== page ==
David was born in Istanbul, Turkey, on 30.12.1924 to his parents, Luba and Yitzhak Sobol, who were refugees from the Russian Revolution. In Turkey, Yitzhak became a Zionist, with nationalist beliefs, and he founded the Beitar Movement. David had two older brothers. In 1934, his father acquired certificates for them all, and the family made aliyah and settled in Haifa. The father quickly became involved with IZL activity, and his three sons joined Beitar, where they were educated in nationalism. David studied in elementary school, then in the gymnasium. When he was fourteen, he joined the IZL himself, and when it split, he joined Lehi, from its founding until it was absorbed into the State of Israel’s security establishment.

He started in the ranks, until he had to leave Haifa in 1944, out of fear of being arrested. He was sent to Jerusalem, where he joined the operations division, and as time passed, he became one of the central operatives of Lehi.

He was part of the assassination plot against the High Commissioner. In Tel Aviv, he was involved in recruiting and training, and some time later he was put in charge of the national training division. At the same time, he was involved in planning the attacks on British targets: seizing arms from the British Army base in Holon, attacking the base in Pardes Hannah, attacking the Lod train station, robbing Bank Discount in Tel Aviv, blowing up warplanes at Kfar Syrkin Airfield, the assassination attempt against CID officer Wilkins, and more. He composed a guidebook for training and developed a documentation division to produce convincing forgeries of certificates, licenses and passports for underground use.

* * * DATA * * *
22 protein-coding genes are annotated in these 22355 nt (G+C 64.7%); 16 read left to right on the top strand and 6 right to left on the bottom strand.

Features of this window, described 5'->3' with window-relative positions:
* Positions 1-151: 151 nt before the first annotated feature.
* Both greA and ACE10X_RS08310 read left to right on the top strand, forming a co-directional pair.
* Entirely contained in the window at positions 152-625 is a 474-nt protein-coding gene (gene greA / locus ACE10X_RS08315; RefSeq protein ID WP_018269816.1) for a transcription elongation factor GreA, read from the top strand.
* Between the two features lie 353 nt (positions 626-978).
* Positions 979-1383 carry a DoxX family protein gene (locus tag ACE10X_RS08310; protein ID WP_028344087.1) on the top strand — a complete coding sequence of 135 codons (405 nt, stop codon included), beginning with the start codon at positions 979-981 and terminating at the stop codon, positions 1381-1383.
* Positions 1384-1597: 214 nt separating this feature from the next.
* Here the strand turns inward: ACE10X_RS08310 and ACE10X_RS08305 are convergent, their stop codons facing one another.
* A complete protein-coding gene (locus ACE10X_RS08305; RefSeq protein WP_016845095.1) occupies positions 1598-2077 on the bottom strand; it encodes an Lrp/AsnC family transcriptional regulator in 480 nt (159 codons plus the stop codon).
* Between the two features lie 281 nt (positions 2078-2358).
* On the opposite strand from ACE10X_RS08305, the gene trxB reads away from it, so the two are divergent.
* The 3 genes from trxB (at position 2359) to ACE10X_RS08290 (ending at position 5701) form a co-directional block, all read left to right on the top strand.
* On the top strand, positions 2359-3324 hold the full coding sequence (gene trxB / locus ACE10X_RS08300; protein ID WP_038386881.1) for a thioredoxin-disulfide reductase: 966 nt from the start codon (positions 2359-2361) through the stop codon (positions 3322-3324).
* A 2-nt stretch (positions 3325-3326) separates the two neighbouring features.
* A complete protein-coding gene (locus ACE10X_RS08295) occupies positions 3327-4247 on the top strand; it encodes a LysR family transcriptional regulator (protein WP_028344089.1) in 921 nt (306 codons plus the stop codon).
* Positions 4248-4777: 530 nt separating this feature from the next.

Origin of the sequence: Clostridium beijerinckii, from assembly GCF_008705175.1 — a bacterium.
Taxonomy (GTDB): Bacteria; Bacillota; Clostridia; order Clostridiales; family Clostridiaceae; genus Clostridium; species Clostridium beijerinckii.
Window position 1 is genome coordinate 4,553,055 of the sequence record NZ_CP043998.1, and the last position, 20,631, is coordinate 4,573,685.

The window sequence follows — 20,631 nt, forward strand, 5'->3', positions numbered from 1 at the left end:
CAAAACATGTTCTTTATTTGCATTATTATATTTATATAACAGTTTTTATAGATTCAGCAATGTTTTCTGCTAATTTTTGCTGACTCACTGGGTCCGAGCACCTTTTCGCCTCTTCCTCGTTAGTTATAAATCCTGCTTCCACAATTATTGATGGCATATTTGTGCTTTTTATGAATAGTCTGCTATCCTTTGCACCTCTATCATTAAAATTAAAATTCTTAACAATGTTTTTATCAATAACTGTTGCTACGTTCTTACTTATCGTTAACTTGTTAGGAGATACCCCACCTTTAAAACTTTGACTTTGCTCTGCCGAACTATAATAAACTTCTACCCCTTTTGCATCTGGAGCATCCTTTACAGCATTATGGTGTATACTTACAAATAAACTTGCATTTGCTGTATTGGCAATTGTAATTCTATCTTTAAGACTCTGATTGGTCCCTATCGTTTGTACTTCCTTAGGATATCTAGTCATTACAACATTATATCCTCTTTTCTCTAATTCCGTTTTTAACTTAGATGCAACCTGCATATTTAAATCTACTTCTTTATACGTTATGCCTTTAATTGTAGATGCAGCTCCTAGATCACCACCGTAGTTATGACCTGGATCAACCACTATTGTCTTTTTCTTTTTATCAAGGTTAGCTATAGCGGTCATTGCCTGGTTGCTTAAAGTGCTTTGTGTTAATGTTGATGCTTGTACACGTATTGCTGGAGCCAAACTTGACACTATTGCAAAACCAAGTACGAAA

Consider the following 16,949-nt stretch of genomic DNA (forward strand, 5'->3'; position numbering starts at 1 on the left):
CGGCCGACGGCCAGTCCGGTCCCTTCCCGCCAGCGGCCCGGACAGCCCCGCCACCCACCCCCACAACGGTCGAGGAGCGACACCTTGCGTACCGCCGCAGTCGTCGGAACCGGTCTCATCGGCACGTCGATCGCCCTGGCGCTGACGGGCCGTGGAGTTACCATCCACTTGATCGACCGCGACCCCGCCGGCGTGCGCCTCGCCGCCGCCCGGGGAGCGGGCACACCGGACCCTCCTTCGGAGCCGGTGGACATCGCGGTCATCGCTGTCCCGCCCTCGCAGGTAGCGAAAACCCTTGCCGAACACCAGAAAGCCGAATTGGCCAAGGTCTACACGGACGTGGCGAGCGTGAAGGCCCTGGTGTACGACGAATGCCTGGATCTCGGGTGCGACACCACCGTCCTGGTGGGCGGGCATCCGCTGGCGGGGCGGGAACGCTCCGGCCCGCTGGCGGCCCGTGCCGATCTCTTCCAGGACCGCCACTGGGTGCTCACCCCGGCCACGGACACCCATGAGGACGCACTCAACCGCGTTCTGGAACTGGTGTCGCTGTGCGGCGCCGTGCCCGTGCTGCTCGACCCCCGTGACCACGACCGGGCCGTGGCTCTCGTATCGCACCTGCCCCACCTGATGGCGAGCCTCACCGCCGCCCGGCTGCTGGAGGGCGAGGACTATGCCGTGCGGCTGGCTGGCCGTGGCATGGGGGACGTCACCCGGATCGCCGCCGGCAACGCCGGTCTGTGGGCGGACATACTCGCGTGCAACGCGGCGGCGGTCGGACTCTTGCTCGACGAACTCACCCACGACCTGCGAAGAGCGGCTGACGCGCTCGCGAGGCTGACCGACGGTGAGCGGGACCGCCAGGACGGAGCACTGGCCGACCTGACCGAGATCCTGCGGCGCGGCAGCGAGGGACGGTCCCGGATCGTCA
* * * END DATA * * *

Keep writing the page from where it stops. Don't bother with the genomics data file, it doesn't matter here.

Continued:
In 1946, he was put in charge of the operations division in Jerusalem, and in 1947, he was made part of the general staff for operations nationwide. At the same time, he married Zipporah “Efrat” Gafni, another Lehi member. After the Bernadotte assassination, he was arrested, but he escaped after a month and hid in a safehouse until the general clemency was granted. When things calmed down, he moved to Beersheba, where he was the chief clerk of the Engineering Corps for the project of repairing the road to Eilat, the secretary of the Negev district for the National Roads Company of Israel and the director of water supply for Mekorot. In 1955, he was recruited by the security services, working for them for the next two decades in Israel and abroad. Starting in 1975, he was the CEO of the Brinks Company.

In 1989, he retired. He studied politics and Asian studies. He published three books: Drafted for Life (Maarachoth Press), Forced Underground (Yair Press) and The Arms Cache, a novel (Poalim Press).

David and Zipporah had two daughters, Eilat and Sheva.